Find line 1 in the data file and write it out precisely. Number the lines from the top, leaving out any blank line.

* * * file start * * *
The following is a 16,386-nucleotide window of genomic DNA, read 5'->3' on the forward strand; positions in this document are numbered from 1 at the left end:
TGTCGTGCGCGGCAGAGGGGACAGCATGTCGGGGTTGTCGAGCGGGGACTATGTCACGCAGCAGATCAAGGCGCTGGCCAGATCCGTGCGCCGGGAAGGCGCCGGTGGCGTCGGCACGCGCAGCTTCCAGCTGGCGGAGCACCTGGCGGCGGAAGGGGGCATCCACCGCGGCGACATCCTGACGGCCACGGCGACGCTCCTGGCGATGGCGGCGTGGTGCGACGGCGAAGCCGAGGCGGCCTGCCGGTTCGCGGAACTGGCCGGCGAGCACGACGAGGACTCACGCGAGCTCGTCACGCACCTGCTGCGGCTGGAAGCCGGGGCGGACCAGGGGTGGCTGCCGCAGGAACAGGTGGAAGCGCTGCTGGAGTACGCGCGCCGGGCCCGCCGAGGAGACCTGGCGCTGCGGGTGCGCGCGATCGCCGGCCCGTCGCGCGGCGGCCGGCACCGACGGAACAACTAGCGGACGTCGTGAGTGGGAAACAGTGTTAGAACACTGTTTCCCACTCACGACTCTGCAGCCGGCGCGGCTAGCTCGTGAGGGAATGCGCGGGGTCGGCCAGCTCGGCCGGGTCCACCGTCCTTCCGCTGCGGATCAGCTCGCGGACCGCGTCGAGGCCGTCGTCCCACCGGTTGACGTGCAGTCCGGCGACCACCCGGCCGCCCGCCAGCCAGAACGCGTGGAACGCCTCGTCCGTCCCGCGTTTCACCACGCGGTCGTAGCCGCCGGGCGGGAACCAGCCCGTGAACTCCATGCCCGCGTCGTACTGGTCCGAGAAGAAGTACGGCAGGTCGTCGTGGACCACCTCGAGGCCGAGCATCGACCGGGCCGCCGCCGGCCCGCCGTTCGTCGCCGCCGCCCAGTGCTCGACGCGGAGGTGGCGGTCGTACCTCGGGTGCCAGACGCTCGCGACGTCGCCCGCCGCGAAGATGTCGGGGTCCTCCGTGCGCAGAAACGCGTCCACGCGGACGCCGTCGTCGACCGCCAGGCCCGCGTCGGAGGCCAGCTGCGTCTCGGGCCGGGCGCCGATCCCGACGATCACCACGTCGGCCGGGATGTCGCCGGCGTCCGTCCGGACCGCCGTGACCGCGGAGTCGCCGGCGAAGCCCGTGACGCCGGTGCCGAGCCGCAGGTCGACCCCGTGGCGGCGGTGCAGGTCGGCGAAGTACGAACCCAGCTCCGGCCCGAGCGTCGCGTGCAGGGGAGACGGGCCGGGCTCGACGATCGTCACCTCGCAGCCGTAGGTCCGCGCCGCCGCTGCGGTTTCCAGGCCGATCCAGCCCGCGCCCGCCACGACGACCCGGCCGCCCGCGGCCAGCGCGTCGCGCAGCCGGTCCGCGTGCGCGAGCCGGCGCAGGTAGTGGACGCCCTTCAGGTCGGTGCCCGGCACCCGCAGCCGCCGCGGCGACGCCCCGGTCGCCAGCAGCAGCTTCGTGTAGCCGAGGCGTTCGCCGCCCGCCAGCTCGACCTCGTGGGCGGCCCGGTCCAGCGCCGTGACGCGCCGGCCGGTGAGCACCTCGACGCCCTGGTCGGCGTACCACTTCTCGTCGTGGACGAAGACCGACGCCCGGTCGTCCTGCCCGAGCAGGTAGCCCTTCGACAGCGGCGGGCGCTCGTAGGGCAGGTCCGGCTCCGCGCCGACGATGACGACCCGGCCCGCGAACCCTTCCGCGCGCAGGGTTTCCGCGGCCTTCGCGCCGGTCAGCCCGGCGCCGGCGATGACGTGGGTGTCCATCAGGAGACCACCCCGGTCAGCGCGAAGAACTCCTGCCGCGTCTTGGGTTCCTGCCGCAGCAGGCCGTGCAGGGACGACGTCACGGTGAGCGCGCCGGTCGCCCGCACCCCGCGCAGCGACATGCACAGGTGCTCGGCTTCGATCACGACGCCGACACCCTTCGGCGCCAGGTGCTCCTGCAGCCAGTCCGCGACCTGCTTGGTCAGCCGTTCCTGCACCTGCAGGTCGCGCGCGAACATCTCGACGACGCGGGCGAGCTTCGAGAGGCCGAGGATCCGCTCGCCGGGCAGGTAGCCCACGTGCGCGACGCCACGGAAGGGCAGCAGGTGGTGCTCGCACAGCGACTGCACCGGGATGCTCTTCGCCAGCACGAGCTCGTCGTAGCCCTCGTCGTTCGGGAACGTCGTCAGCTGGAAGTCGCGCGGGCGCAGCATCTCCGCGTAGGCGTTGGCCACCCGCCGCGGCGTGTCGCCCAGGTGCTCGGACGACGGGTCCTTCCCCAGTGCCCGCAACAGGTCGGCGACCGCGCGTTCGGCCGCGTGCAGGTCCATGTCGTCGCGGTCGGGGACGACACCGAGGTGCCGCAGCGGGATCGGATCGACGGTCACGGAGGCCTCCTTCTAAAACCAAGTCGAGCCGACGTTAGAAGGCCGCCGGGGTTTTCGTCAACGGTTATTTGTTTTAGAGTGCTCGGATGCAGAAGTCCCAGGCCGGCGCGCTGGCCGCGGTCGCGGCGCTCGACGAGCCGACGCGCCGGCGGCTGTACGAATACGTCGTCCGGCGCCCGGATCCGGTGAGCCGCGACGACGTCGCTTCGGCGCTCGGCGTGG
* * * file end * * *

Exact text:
The following is a 16,386-nucleotide window of genomic DNA, read 5'->3' on the forward strand; positions in this document are numbered from 1 at the left end: